|Religion||Subjects||Images||Queries||Links||Contact||Do not fly Iberia|
Display Latin text
Translated by Rev. Canon Roberts
Book VII Chapter 24: War with the Gauls. The end.[350 BC]
Return to index
But the victory was not yet decided. When the Romans reached the level ground another mass remained to be dealt with. The number of the Gauls was great enough to prevent them from feeling the loss already sustained, and as though a new army had risen from the earth, fresh troops were brought up against their victorious enemy. The Romans checked their onset and stood still, for not only had they, wearied as they were, to sustain a second fight, but the consul [Note 1], while riding incautiously in the front, had his left shoulder almost run through by a heavy javelin and had retired. The victory was all but forfeited by this delay, when the consul, after his wound was bound up, rode back to the front. "Why are you standing still, soldiers? " he exclaimed. "You have not to do with Latins or Sabines whom, after you have defeated, you can make into allies, it is against wild beasts that we have drawn the sword; we must either drain their blood or give them ours. You have repulsed them from your camp, you have driven them headlong down into the valley, you are standing over the prostrate bodies of your foes. Fill the valley with the same carnage with which you filled the mountain side. Do not look for them to flee while you are standing here; the standards must go forward, you must advance against the enemy." Thus encouraged they made a fresh charge, dislodged the front companies of the Gauls, and closing up their maniples into a wedge penetrated the enemy's centre. Then the barbarians were broken up, and having no leadership or definite orders they turned the attack on to their own reserves. They were scattered over the plain, and their headlong flight carried them past their camp in the direction of the Alban hills. As the hill on which the old Alba stronghold stood appeared to be the highest in the range, they made for it. |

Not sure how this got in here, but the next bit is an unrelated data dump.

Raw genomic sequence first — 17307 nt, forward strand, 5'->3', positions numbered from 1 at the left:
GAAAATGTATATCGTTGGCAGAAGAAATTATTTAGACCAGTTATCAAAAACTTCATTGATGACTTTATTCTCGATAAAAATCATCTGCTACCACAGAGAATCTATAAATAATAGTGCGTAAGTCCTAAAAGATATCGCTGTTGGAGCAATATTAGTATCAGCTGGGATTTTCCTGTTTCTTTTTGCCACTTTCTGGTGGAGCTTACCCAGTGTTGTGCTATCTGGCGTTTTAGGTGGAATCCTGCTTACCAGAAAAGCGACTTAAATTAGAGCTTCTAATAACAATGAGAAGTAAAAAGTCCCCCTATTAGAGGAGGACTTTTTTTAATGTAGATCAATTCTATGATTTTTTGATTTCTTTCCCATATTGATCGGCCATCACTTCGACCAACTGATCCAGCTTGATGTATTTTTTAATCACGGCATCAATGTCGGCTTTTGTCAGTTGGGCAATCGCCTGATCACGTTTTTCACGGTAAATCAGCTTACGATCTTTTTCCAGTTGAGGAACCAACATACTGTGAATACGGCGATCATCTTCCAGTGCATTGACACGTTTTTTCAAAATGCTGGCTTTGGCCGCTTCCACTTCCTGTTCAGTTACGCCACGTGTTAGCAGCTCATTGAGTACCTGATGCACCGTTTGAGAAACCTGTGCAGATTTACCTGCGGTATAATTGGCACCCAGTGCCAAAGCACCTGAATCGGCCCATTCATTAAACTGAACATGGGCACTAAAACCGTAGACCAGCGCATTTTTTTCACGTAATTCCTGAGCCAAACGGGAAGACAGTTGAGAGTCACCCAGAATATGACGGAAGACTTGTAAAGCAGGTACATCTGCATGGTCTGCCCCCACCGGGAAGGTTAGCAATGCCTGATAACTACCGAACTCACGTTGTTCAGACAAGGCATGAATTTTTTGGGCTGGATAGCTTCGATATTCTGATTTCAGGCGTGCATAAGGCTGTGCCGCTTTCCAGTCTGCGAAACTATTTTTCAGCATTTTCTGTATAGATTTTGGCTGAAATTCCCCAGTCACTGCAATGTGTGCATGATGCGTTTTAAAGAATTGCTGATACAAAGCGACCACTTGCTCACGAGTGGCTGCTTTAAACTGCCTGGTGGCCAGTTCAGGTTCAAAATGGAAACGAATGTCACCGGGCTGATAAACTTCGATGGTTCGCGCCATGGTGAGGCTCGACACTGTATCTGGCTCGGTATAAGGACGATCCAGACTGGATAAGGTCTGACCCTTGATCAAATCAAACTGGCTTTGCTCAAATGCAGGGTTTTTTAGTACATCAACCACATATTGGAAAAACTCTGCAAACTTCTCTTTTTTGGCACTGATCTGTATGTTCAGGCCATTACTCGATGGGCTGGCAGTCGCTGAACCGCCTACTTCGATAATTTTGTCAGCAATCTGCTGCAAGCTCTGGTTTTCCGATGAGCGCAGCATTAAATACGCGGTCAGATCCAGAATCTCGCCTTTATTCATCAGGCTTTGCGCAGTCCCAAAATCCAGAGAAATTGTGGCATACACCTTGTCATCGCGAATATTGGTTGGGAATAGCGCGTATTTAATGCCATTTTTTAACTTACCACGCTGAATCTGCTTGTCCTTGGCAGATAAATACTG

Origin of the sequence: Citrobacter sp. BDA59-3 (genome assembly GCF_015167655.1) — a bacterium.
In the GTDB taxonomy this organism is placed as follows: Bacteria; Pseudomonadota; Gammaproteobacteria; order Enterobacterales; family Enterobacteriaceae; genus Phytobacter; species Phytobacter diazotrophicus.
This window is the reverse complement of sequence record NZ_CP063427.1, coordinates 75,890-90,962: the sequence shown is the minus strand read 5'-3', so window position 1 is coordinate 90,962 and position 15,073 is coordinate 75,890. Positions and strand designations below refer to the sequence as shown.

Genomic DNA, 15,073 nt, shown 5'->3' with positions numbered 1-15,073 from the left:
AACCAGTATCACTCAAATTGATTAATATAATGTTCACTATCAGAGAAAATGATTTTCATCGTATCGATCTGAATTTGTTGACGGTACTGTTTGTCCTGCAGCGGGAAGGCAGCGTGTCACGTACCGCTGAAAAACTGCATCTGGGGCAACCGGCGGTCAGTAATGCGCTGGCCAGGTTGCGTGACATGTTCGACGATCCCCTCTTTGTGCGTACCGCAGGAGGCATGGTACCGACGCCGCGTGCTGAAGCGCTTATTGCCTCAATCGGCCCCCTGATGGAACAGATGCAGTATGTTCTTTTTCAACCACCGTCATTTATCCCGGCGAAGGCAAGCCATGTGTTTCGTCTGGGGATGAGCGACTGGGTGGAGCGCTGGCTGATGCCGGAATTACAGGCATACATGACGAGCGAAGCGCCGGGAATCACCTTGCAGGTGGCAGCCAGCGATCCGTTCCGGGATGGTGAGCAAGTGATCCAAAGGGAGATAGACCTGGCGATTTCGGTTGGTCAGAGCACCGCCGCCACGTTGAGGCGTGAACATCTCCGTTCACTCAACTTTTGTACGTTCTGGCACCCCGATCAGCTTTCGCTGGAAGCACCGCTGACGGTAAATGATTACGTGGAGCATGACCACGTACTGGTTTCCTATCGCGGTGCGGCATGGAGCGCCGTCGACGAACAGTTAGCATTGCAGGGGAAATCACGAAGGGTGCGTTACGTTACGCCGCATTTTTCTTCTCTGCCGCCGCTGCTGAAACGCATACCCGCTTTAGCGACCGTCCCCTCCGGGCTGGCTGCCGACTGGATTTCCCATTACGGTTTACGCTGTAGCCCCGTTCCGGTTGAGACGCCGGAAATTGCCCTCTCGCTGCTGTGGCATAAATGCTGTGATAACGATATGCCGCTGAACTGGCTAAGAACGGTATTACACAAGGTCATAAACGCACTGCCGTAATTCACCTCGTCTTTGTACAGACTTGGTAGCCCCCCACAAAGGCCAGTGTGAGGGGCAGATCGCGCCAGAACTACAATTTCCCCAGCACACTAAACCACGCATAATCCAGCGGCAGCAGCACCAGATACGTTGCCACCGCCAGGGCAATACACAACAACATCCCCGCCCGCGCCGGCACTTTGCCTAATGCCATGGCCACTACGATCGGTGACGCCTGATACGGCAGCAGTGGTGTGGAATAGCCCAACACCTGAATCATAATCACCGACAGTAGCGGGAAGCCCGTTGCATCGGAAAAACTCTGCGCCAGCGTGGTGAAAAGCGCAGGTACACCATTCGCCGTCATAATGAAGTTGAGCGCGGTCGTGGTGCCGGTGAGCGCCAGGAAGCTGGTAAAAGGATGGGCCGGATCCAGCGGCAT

he consul did not continue the pursuit beyond the camp as his wound was troublesome and he did not wish to risk an attack upon hills held by the enemy. All the spoil of the camp was given up to the soldiers, and he led back to Rome an army flushed with victory and enriched by the plunder of the Gauls, but owing to his wound his triumph was delayed.
As both consuls were on the sick list, the senate found it necessary to appoint a dictator to conduct the elections. Lucius Furius Camillus was nominated, and Publius Cornelius Scipio was associated with him as Master of the Horse. He restored to the patricians their old monopoly of the consulship, and for this service he was through their enthusiastic support elected consul, and he procured the election of Appius Claudius Crassus as his colleague.
Note 1: consul = Marcus Popillius Laenas
Event: Third war with the Gauls